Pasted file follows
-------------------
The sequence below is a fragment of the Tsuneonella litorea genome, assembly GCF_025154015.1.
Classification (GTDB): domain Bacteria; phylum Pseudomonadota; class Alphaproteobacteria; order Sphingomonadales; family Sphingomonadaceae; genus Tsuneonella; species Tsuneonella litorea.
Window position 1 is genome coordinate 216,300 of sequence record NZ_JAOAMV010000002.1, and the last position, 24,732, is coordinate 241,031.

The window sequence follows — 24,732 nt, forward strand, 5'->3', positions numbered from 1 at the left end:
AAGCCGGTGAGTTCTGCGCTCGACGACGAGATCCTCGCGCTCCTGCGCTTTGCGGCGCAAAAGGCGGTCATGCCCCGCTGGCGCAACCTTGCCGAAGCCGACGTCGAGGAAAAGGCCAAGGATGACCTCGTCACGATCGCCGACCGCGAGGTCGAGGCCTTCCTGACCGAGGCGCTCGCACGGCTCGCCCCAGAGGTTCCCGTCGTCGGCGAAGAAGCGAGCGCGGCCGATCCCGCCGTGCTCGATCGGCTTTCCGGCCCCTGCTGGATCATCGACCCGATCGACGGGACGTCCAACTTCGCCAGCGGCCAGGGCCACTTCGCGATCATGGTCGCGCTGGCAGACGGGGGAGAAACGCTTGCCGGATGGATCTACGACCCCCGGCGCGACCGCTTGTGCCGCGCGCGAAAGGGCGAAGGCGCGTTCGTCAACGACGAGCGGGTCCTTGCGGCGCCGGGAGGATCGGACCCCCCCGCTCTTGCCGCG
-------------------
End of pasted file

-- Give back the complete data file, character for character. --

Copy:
The sequence below is a fragment of the Tsuneonella litorea genome, assembly GCF_025154015.1.
Classification (GTDB): domain Bacteria; phylum Pseudomonadota; class Alphaproteobacteria; order Sphingomonadales; family Sphingomonadaceae; genus Tsuneonella; species Tsuneonella litorea.
Window position 1 is genome coordinate 216,300 of sequence record NZ_JAOAMV010000002.1, and the last position, 24,732, is coordinate 241,031.

The window sequence follows — 24,732 nt, forward strand, 5'->3', positions numbered from 1 at the left end:
AAGCCGGTGAGTTCTGCGCTCGACGACGAGATCCTCGCGCTCCTGCGCTTTGCGGCGCAAAAGGCGGTCATGCCCCGCTGGCGCAACCTTGCCGAAGCCGACGTCGAGGAAAAGGCCAAGGATGACCTCGTCACGATCGCCGACCGCGAGGTCGAGGCCTTCCTGACCGAGGCGCTCGCACGGCTCGCCCCAGAGGTTCCCGTCGTCGGCGAAGAAGCGAGCGCGGCCGATCCCGCCGTGCTCGATCGGCTTTCCGGCCCCTGCTGGATCATCGACCCGATCGACGGGACGTCCAACTTCGCCAGCGGCCAGGGCCACTTCGCGATCATGGTCGCGCTGGCAGACGGGGGAGAAACGCTTGCCGGATGGATCTACGACCCCCGGCGCGACCGCTTGTGCCGCGCGCGAAAGGGCGAAGGCGCGTTCGTCAACGACGAGCGGGTCCTTGCGGCGCCGGGAGGATCGGACCCCCCCGCTCTTGCCGCG